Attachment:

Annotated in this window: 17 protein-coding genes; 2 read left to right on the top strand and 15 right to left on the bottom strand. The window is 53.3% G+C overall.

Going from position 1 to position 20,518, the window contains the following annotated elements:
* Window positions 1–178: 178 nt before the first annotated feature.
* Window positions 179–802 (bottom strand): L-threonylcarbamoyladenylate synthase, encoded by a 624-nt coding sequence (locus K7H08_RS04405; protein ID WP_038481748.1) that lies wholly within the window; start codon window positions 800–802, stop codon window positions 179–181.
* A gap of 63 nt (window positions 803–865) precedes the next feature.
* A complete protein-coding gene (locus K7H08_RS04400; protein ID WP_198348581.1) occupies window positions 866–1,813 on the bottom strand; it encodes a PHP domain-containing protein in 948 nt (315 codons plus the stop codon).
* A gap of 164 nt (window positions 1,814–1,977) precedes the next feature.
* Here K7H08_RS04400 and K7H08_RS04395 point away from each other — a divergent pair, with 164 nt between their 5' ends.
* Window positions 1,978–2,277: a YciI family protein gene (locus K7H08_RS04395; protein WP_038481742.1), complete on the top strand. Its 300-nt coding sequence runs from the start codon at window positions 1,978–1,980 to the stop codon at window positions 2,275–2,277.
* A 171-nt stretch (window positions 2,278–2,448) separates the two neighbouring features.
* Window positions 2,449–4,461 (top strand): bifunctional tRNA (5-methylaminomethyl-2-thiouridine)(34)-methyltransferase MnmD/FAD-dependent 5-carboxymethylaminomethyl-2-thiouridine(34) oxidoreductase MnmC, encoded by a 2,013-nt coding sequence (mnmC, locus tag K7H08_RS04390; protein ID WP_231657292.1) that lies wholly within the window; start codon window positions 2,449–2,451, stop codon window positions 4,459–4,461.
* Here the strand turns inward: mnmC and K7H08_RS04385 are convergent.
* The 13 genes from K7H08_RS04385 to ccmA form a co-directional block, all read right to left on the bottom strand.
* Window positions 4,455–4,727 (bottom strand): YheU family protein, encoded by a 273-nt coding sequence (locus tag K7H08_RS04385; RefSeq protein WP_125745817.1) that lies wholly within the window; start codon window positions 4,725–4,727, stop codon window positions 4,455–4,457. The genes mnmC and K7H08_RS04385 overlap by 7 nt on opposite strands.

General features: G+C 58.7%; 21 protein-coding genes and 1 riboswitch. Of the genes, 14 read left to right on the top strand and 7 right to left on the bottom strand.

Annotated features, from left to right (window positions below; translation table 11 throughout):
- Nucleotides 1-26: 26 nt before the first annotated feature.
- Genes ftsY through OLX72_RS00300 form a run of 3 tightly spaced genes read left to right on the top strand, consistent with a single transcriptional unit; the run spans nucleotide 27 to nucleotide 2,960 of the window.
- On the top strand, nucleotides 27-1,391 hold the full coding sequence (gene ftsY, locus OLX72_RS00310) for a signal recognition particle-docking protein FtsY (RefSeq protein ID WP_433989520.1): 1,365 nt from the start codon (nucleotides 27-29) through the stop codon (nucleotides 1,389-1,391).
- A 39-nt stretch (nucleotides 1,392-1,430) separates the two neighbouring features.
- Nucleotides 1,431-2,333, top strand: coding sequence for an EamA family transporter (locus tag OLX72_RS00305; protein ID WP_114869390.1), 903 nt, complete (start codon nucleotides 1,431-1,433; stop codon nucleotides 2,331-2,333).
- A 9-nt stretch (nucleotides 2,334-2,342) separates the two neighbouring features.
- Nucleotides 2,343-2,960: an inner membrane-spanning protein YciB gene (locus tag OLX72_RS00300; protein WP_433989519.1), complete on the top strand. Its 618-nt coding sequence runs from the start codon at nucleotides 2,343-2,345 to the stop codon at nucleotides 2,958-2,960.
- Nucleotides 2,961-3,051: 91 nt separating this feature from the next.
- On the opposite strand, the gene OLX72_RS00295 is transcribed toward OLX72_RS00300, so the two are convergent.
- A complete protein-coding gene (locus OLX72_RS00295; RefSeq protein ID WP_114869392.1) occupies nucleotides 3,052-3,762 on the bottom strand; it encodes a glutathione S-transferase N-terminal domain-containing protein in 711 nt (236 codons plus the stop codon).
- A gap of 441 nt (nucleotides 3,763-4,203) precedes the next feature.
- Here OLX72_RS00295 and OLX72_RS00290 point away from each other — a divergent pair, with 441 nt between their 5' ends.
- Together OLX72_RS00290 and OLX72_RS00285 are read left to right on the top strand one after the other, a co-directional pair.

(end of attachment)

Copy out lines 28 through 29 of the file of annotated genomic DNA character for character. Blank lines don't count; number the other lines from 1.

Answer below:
- Here OLX72_RS00295 and OLX72_RS00290 point away from each other — a divergent pair, with 441 nt between their 5' ends.
- Together OLX72_RS00290 and OLX72_RS00285 are read left to right on the top strand one after the other, a co-directional pair.